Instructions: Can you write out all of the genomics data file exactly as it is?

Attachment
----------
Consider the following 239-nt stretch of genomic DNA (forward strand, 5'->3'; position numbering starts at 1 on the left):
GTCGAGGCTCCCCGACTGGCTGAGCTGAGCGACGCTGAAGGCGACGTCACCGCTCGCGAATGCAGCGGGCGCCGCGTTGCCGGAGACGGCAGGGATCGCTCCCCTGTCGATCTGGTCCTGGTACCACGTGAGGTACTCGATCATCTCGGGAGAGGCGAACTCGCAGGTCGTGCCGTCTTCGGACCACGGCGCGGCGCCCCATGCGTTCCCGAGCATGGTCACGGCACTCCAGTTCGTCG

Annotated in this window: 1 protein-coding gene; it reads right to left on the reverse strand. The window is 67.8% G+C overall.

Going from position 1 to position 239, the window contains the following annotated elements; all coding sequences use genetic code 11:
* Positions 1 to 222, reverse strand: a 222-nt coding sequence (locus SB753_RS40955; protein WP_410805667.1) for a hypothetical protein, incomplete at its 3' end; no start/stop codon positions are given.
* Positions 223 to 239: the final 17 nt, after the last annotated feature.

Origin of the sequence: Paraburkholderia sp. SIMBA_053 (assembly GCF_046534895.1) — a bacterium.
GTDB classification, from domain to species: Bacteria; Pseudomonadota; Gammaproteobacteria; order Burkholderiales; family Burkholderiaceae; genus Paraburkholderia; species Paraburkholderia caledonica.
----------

Consider the following 239-nt stretch of genomic DNA (forward strand, 5'->3'; position numbering starts at 1 on the left):
GTCGAGGCTCCCCGACTGGCTGAGCTGAGCGACGCTGAAGGCGACGTCACCGCTCGCGAATGCAGCGGGCGCCGCGTTGCCGGAGACGGCAGGGATCGCTCCCCTGTCGATCTGGTCCTGGTACCACGTGAGGTACTCGATCATCTCGGGAGAGGCGAACTCGCAGGTCGTGCCGTCTTCGGACCACGGCGCGGCGCCCCATGCGTTCCCGAGCATGGTCACGGCACTCCAGTTCGTCG

Annotated in this window: 1 protein-coding gene; it reads right to left on the reverse strand. The window is 67.8% G+C overall.

Going from position 1 to position 239, the window contains the following annotated elements; all coding sequences use genetic code 11:
* Positions 1 to 222, reverse strand: a 222-nt coding sequence (locus SB753_RS40955; protein WP_410805667.1) for a hypothetical protein, incomplete at its 3' end; no start/stop codon positions are given.
* Positions 223 to 239: the final 17 nt, after the last annotated feature.

Origin of the sequence: Paraburkholderia sp. SIMBA_053 (assembly GCF_046534895.1) — a bacterium.
GTDB classification, from domain to species: Bacteria; Pseudomonadota; Gammaproteobacteria; order Burkholderiales; family Burkholderiaceae; genus Paraburkholderia; species Paraburkholderia caledonica.